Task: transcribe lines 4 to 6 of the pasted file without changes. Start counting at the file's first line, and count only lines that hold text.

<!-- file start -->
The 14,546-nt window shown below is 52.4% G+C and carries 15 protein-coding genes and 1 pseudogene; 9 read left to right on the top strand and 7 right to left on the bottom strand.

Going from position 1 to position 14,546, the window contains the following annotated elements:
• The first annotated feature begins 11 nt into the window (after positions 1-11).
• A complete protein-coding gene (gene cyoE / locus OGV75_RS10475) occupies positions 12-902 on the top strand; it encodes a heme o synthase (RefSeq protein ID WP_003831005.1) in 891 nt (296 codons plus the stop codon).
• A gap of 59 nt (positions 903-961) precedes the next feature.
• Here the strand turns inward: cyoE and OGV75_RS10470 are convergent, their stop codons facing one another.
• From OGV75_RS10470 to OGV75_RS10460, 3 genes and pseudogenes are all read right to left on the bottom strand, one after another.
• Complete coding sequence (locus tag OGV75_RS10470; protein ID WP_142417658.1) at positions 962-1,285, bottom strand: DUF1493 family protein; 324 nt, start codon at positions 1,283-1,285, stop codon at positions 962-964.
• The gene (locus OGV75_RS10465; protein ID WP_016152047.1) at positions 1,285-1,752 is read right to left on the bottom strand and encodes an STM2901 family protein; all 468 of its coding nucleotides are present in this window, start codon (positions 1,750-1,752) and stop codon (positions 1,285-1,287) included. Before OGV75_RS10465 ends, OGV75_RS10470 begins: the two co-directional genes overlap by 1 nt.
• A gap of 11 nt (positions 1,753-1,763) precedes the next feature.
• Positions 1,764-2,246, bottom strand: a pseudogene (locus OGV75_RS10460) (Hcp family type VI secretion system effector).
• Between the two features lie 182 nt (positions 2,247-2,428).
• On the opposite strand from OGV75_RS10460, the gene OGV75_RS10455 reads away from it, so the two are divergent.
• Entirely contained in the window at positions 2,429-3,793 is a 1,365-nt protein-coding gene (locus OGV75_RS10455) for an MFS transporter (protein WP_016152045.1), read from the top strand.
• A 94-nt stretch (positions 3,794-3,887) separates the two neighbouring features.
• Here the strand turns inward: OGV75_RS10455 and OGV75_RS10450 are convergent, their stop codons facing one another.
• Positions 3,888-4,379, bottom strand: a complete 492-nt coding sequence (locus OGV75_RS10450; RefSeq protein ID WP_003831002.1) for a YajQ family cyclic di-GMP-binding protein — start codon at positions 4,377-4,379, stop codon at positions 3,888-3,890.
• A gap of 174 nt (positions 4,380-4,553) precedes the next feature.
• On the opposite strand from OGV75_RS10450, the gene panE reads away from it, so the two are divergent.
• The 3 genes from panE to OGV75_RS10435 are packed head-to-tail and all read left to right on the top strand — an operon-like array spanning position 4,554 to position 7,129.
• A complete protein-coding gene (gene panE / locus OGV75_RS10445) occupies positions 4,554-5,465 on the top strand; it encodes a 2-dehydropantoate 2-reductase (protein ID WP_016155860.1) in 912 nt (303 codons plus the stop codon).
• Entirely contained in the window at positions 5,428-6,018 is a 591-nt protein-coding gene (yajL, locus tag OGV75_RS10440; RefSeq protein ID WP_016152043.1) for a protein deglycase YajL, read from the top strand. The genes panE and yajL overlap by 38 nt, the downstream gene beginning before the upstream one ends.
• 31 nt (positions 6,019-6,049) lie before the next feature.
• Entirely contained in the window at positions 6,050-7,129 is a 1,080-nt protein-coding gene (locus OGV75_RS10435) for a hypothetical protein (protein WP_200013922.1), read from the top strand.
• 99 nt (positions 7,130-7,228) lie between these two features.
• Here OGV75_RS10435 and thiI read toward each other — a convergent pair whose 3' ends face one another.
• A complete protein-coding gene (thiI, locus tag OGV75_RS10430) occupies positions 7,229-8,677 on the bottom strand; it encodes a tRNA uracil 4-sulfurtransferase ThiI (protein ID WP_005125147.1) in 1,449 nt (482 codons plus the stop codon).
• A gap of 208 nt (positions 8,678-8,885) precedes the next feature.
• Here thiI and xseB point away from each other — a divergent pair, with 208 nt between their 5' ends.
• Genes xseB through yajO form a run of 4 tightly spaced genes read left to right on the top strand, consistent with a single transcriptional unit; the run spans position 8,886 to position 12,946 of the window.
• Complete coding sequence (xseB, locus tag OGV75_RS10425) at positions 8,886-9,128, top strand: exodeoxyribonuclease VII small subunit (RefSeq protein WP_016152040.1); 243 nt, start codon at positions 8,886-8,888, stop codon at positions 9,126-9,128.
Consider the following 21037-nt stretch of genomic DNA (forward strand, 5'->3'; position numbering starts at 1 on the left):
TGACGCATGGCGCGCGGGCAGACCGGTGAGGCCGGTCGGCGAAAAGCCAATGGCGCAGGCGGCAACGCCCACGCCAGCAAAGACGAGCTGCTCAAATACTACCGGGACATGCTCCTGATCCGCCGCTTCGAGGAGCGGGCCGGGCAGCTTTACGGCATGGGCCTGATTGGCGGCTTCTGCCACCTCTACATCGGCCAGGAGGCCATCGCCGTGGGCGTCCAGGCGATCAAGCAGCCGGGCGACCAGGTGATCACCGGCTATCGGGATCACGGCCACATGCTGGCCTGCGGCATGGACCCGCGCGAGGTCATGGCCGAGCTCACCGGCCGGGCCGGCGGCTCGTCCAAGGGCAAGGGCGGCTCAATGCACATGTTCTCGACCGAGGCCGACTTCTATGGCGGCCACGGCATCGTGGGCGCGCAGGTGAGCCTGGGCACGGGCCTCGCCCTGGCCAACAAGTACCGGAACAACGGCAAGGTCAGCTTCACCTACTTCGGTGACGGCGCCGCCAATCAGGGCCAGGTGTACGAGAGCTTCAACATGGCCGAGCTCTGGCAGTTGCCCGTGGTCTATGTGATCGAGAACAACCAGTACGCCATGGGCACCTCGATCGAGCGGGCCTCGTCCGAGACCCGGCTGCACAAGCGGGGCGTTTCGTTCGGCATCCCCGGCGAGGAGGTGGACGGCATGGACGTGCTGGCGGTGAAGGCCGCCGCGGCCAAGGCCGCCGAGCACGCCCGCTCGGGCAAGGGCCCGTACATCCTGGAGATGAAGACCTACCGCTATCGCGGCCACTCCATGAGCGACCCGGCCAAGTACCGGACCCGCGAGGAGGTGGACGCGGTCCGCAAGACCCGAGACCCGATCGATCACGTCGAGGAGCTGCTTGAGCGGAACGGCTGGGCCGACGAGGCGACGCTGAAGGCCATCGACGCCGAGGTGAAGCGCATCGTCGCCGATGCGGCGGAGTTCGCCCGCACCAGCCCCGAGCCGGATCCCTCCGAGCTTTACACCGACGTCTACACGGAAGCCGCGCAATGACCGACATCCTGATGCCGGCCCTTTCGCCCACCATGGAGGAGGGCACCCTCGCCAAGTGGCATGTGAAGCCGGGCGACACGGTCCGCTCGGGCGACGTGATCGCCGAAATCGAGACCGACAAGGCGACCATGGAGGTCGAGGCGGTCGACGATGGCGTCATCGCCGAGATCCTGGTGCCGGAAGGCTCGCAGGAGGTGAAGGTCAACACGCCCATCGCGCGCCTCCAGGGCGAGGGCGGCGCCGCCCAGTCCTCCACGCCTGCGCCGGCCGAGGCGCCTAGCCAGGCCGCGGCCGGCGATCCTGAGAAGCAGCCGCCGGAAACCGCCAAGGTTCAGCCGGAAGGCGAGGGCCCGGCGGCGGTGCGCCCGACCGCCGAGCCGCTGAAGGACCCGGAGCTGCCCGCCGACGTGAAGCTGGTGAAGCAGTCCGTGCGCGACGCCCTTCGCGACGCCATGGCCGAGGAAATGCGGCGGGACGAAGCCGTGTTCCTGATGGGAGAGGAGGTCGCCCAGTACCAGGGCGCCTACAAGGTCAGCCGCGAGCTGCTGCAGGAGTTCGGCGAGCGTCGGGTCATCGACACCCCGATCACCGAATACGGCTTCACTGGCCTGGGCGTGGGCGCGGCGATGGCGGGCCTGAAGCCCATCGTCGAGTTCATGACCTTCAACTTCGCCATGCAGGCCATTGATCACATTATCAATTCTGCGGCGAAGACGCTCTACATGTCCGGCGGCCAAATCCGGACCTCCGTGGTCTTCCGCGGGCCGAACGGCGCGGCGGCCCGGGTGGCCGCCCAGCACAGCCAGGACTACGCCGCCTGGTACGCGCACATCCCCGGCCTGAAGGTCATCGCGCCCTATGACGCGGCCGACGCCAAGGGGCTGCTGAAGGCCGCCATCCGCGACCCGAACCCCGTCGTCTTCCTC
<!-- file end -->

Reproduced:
• A complete protein-coding gene (gene cyoE / locus OGV75_RS10475) occupies positions 12-902 on the top strand; it encodes a heme o synthase (RefSeq protein ID WP_003831005.1) in 891 nt (296 codons plus the stop codon).
• A gap of 59 nt (positions 903-961) precedes the next feature.
• Here the strand turns inward: cyoE and OGV75_RS10470 are convergent, their stop codons facing one another.